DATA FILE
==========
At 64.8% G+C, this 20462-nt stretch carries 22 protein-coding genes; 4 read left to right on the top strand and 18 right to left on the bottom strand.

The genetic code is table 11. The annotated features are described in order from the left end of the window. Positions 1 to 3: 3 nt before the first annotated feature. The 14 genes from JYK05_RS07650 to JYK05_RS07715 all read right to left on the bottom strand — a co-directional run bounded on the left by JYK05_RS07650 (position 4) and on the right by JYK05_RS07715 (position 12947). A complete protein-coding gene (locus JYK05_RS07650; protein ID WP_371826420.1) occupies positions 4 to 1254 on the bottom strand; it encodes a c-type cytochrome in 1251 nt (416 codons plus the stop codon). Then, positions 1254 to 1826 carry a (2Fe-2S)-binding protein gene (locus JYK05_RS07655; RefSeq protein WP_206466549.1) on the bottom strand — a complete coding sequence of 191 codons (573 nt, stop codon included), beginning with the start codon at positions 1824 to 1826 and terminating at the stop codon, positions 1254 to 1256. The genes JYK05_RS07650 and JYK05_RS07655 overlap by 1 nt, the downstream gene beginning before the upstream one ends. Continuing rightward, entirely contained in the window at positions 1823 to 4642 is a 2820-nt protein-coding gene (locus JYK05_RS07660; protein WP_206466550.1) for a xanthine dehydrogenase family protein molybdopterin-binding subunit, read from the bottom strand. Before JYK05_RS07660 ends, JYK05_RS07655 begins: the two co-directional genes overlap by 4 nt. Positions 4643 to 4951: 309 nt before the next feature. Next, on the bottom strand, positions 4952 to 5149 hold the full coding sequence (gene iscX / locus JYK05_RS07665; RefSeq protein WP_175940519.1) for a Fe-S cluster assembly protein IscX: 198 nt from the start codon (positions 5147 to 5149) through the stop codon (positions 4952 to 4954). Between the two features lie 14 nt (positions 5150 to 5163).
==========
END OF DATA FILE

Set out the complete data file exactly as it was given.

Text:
At 64.8% G+C, this 20462-nt stretch carries 22 protein-coding genes; 4 read left to right on the top strand and 18 right to left on the bottom strand.

The genetic code is table 11. The annotated features are described in order from the left end of the window. Positions 1 to 3: 3 nt before the first annotated feature. The 14 genes from JYK05_RS07650 to JYK05_RS07715 all read right to left on the bottom strand — a co-directional run bounded on the left by JYK05_RS07650 (position 4) and on the right by JYK05_RS07715 (position 12947). A complete protein-coding gene (locus JYK05_RS07650; protein ID WP_371826420.1) occupies positions 4 to 1254 on the bottom strand; it encodes a c-type cytochrome in 1251 nt (416 codons plus the stop codon). Then, positions 1254 to 1826 carry a (2Fe-2S)-binding protein gene (locus JYK05_RS07655; RefSeq protein WP_206466549.1) on the bottom strand — a complete coding sequence of 191 codons (573 nt, stop codon included), beginning with the start codon at positions 1824 to 1826 and terminating at the stop codon, positions 1254 to 1256. The genes JYK05_RS07650 and JYK05_RS07655 overlap by 1 nt, the downstream gene beginning before the upstream one ends. Continuing rightward, entirely contained in the window at positions 1823 to 4642 is a 2820-nt protein-coding gene (locus JYK05_RS07660; protein WP_206466550.1) for a xanthine dehydrogenase family protein molybdopterin-binding subunit, read from the bottom strand. Before JYK05_RS07660 ends, JYK05_RS07655 begins: the two co-directional genes overlap by 4 nt. Positions 4643 to 4951: 309 nt before the next feature. Next, on the bottom strand, positions 4952 to 5149 hold the full coding sequence (gene iscX / locus JYK05_RS07665; RefSeq protein WP_175940519.1) for a Fe-S cluster assembly protein IscX: 198 nt from the start codon (positions 5147 to 5149) through the stop codon (positions 4952 to 4954). Between the two features lie 14 nt (positions 5150 to 5163).